HAVANA TIMES — Lia Villares is a Cuban artist who many people only bespeak for her political impact on the island’s artistic world. She is a writer, filmmaker, and was the bass player in the punk band Porno para Ricardo.
The apartment she shares with her husband Luis Trapaga (a visual artist) in Vedado has been the home for the El Circulo Gallery, a space which serves as a platform to give visibility to the works by artists who have been excluded or quite simply ignored by Cuba’s official cultural system. She has also been victim to pig-headed censorship, to the extent of witnessing the harassment of those involved in every event suffer, the forced dispersion of the audience, and lastly, she was victim to a house search which meant all of her devices were seized and, for Lia, this meant she lost years and years of work.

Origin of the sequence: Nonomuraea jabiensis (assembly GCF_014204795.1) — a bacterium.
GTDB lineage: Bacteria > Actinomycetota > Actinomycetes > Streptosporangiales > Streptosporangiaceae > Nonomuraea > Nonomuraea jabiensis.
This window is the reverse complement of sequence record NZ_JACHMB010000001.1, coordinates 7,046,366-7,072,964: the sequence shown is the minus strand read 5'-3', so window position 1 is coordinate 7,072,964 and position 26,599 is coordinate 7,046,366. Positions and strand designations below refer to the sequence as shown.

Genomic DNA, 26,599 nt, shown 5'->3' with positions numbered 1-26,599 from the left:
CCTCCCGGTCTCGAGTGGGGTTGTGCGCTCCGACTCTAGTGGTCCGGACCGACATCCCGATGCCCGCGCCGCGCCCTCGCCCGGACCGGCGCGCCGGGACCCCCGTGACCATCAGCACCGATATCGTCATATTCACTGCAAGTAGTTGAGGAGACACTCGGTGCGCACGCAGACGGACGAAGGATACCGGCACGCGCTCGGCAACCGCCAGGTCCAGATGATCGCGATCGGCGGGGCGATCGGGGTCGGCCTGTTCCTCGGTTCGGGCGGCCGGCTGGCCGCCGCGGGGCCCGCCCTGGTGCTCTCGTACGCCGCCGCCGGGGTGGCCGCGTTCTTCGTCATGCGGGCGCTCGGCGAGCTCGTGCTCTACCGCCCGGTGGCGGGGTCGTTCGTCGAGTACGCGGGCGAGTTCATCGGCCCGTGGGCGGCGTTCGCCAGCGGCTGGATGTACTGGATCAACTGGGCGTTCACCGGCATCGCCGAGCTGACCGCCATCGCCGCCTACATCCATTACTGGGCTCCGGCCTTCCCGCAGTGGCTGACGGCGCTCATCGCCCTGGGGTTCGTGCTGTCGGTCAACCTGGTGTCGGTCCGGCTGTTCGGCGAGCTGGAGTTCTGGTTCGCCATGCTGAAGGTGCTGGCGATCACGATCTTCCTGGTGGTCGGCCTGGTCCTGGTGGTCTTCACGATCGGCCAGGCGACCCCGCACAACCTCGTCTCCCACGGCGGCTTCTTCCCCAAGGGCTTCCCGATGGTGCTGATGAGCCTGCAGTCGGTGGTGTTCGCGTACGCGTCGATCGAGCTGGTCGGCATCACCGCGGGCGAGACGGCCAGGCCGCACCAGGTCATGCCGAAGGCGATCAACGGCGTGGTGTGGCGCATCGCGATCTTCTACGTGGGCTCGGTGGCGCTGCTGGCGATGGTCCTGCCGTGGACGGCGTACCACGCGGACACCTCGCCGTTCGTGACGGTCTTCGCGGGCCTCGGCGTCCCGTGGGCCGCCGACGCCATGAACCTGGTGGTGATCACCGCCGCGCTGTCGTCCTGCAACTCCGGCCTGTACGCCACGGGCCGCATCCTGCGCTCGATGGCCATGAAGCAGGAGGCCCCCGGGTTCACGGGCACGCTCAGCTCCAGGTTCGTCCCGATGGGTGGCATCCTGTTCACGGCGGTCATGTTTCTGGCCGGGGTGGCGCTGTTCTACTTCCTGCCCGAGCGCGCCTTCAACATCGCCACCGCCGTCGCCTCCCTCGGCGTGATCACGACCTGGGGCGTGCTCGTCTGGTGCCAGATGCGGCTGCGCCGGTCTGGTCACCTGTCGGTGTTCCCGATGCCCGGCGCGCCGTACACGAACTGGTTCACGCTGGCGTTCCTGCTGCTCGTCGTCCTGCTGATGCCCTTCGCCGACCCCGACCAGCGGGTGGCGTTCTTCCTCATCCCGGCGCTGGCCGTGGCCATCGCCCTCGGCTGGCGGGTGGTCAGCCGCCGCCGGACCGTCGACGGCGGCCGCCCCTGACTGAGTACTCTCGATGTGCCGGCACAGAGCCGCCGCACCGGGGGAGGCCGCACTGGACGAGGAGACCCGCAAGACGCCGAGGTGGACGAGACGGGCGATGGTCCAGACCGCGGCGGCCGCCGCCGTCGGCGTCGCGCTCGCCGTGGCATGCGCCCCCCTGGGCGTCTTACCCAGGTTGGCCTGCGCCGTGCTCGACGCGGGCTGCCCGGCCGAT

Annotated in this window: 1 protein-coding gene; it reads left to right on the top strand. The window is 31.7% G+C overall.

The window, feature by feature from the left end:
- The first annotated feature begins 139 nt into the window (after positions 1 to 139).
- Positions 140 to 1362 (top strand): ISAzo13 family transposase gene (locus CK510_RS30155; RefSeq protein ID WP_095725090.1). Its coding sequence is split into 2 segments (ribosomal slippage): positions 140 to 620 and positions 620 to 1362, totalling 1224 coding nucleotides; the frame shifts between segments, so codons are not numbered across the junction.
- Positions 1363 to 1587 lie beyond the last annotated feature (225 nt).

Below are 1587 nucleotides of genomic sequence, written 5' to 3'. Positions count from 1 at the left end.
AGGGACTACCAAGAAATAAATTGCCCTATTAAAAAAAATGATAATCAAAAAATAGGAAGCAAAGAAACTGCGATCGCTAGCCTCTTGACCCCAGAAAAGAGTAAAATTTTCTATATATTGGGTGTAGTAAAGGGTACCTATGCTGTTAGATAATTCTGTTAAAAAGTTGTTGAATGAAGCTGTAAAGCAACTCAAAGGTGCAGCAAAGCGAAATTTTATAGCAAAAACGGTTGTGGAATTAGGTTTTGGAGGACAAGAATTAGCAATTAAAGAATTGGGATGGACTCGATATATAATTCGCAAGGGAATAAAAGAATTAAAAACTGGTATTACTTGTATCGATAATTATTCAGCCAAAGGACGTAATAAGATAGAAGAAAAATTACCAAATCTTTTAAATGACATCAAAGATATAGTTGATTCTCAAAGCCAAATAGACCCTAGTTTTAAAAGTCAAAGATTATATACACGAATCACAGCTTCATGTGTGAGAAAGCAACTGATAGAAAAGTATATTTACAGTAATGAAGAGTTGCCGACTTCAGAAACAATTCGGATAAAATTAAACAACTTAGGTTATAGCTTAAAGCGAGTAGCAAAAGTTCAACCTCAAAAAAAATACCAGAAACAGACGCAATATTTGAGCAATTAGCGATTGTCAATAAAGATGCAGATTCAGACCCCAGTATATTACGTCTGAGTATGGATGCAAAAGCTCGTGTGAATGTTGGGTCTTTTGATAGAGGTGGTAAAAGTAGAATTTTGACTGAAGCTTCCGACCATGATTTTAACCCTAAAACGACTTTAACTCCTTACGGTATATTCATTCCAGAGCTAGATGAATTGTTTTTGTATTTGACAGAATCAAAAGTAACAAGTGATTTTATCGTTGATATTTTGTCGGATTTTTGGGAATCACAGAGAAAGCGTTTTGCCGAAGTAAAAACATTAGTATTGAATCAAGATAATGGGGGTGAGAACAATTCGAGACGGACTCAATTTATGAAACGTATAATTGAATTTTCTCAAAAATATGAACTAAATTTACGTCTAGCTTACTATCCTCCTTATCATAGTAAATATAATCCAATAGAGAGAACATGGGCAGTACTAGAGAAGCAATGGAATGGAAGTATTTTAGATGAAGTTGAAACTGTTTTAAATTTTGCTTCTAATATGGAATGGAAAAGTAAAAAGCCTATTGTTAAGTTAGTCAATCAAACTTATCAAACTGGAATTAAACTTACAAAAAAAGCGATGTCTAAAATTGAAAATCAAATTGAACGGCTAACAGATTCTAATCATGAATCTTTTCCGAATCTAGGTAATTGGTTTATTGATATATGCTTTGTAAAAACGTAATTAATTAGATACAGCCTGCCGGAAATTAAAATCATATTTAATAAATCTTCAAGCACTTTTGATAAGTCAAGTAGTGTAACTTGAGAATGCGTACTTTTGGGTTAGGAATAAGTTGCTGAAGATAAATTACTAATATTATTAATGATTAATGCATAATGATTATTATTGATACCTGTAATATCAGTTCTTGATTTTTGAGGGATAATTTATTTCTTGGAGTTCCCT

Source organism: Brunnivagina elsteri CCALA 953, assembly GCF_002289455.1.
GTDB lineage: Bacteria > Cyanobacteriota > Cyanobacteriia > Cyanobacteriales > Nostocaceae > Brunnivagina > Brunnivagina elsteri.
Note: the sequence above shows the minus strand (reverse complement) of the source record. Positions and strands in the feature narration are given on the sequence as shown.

Her blog, Hechizamiento Habanemico, more popularly known as Habanemia, is a combination between a fan page for Porno Para Ricardo and a tribute to French philosophers: a great collage of everything she finds interesting, the anemic city (both emotionally and nutritionally-speaking) of sleepwalking youth, without any dreams, and about Havana’s alternative art scene, which has been growing since the ‘80s.
HT: What was your education like?
Lia Villares: I was a serious member of the Jose Marti Pioneer Organization, but we also made fun of the solemn vow in the morning and we repeated gusano (worm) jokes since primary school, which I was always being punished for with the famous punishment of copying [Jose Marti’s] Menique over and over again to death (I’ve still got the blister on my middle finger still).
I studied at a music school, specialized learning. I wanted to study piano, but I enrolled too late and so I chose the flute, however, my lungs betrayed me during the aptitude test. So I was put in the guitar classroom, at the end of that witch’s house that is the Manuel Saumell Conservatory. They accepted me there, but there were always “buts”: I used to bite my nails, nobody was hopeful that they would grow back and it took me two years to make a decent sound with its strings.